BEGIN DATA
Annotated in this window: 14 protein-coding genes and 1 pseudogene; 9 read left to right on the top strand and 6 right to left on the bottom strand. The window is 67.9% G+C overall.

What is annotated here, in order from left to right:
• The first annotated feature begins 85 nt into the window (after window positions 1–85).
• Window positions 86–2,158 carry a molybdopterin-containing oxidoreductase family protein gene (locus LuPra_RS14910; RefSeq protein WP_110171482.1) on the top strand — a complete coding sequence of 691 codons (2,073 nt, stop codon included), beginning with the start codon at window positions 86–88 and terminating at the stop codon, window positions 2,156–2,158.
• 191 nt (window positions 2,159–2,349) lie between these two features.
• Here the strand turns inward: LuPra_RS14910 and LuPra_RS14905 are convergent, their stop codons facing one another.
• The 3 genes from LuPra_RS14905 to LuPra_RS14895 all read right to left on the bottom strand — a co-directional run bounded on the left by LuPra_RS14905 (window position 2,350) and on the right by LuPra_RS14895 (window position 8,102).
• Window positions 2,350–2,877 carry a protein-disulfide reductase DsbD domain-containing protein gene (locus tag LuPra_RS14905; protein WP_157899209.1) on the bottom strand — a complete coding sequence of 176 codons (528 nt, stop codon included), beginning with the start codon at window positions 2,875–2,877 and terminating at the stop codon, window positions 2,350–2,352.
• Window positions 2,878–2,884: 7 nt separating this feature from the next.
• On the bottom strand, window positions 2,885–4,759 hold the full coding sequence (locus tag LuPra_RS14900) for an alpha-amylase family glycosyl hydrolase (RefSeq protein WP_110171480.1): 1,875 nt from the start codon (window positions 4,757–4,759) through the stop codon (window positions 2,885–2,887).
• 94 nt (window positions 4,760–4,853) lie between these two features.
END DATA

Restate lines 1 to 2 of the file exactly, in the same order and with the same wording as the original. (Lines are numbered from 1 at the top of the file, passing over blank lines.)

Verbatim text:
Annotated in this window: 14 protein-coding genes and 1 pseudogene; 9 read left to right on the top strand and 6 right to left on the bottom strand. The window is 67.9% G+C overall.

What is annotated here, in order from left to right: